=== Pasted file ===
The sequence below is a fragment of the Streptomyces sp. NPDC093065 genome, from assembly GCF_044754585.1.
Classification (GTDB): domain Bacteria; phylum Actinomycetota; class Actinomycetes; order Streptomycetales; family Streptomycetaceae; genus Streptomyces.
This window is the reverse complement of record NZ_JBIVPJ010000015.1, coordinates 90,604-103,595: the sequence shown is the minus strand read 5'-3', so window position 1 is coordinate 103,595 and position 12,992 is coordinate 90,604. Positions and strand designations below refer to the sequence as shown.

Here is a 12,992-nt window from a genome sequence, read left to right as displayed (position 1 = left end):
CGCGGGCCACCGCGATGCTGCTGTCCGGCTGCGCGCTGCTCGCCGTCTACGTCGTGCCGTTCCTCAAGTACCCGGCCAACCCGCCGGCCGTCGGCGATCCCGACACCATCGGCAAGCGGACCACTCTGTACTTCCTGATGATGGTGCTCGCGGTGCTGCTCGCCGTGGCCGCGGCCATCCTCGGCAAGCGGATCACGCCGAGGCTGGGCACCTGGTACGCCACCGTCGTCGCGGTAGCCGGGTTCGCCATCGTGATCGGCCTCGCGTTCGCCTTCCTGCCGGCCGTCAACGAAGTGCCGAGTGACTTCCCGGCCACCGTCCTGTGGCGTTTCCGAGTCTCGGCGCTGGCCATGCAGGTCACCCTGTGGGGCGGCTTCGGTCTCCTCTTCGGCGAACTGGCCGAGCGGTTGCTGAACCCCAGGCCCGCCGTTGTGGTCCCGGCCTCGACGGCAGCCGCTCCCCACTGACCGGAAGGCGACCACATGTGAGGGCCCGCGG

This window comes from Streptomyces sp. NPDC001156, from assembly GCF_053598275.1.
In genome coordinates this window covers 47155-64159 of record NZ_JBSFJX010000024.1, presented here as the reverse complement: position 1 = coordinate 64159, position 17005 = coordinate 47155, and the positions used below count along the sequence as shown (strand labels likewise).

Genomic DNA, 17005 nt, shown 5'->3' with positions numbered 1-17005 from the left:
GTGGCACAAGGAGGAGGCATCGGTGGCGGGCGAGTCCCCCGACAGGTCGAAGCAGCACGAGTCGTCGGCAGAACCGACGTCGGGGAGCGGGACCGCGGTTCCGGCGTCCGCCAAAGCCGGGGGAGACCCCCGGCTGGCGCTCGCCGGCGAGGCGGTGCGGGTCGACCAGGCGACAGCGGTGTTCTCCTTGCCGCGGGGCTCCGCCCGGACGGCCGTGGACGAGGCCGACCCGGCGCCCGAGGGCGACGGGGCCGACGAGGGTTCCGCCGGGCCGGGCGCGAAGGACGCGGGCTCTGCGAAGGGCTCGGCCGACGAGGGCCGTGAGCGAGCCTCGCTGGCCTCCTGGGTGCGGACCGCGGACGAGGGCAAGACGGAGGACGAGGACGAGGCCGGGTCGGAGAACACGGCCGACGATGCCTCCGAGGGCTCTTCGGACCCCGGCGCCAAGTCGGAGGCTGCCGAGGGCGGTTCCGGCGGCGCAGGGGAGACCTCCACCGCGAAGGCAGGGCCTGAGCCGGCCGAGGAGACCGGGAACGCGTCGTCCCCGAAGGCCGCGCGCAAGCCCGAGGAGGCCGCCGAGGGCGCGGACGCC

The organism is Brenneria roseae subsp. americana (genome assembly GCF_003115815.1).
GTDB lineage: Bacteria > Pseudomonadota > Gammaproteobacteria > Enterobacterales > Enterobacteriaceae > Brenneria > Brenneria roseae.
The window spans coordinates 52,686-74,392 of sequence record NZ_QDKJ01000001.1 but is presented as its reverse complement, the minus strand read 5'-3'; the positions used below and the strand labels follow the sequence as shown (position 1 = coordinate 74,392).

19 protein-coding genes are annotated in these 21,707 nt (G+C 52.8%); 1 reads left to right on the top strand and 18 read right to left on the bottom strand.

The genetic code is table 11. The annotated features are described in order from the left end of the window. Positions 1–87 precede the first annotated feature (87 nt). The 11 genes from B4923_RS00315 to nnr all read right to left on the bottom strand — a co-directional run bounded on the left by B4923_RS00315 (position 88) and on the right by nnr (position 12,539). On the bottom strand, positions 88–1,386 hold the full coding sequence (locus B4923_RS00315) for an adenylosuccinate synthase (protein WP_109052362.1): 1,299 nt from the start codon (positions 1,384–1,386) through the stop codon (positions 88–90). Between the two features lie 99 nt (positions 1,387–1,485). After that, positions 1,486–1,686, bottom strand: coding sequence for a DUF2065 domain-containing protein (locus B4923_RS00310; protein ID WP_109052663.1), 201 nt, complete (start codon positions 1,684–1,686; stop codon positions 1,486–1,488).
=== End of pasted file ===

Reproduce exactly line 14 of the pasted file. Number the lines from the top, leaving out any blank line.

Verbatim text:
The genetic code is table 11. The annotated features are described in order from the left end of the window. Positions 1–87 precede the first annotated feature (87 nt). The 11 genes from B4923_RS00315 to nnr all read right to left on the bottom strand — a co-directional run bounded on the left by B4923_RS00315 (position 88) and on the right by nnr (position 12,539). On the bottom strand, positions 88–1,386 hold the full coding sequence (locus B4923_RS00315) for an adenylosuccinate synthase (protein WP_109052362.1): 1,299 nt from the start codon (positions 1,384–1,386) through the stop codon (positions 88–90). Between the two features lie 99 nt (positions 1,387–1,485). After that, positions 1,486–1,686, bottom strand: coding sequence for a DUF2065 domain-containing protein (locus B4923_RS00310; protein ID WP_109052663.1), 201 nt, complete (start codon positions 1,684–1,686; stop codon positions 1,486–1,488).